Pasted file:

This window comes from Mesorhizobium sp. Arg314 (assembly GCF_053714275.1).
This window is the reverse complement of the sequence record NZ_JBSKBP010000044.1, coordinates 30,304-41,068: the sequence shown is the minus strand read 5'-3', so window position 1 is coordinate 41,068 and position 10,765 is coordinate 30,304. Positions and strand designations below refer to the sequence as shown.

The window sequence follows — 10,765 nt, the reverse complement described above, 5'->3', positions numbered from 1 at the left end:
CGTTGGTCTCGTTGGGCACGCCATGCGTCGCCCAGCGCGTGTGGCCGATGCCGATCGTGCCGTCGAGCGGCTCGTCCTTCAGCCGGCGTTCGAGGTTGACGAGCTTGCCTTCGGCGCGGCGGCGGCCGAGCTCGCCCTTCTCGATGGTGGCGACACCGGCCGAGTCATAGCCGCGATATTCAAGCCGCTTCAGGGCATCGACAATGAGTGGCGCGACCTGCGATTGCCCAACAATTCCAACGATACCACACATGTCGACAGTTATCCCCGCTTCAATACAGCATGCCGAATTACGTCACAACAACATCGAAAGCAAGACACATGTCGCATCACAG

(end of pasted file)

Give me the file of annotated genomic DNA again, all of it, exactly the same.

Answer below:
This window comes from Mesorhizobium sp. Arg314 (assembly GCF_053714275.1).
This window is the reverse complement of the sequence record NZ_JBSKBP010000044.1, coordinates 30,304-41,068: the sequence shown is the minus strand read 5'-3', so window position 1 is coordinate 41,068 and position 10,765 is coordinate 30,304. Positions and strand designations below refer to the sequence as shown.

The window sequence follows — 10,765 nt, the reverse complement described above, 5'->3', positions numbered from 1 at the left end:
CGTTGGTCTCGTTGGGCACGCCATGCGTCGCCCAGCGCGTGTGGCCGATGCCGATCGTGCCGTCGAGCGGCTCGTCCTTCAGCCGGCGTTCGAGGTTGACGAGCTTGCCTTCGGCGCGGCGGCGGCCGAGCTCGCCCTTCTCGATGGTGGCGACACCGGCCGAGTCATAGCCGCGATATTCAAGCCGCTTCAGGGCATCGACAATGAGTGGCGCGACCTGCGATTGCCCAACAATTCCAACGATACCACACATGTCGACAGTTATCCCCGCTTCAATACAGCATGCCGAATTACGTCACAACAACATCGAAAGCAAGACACATGTCGCATCACAG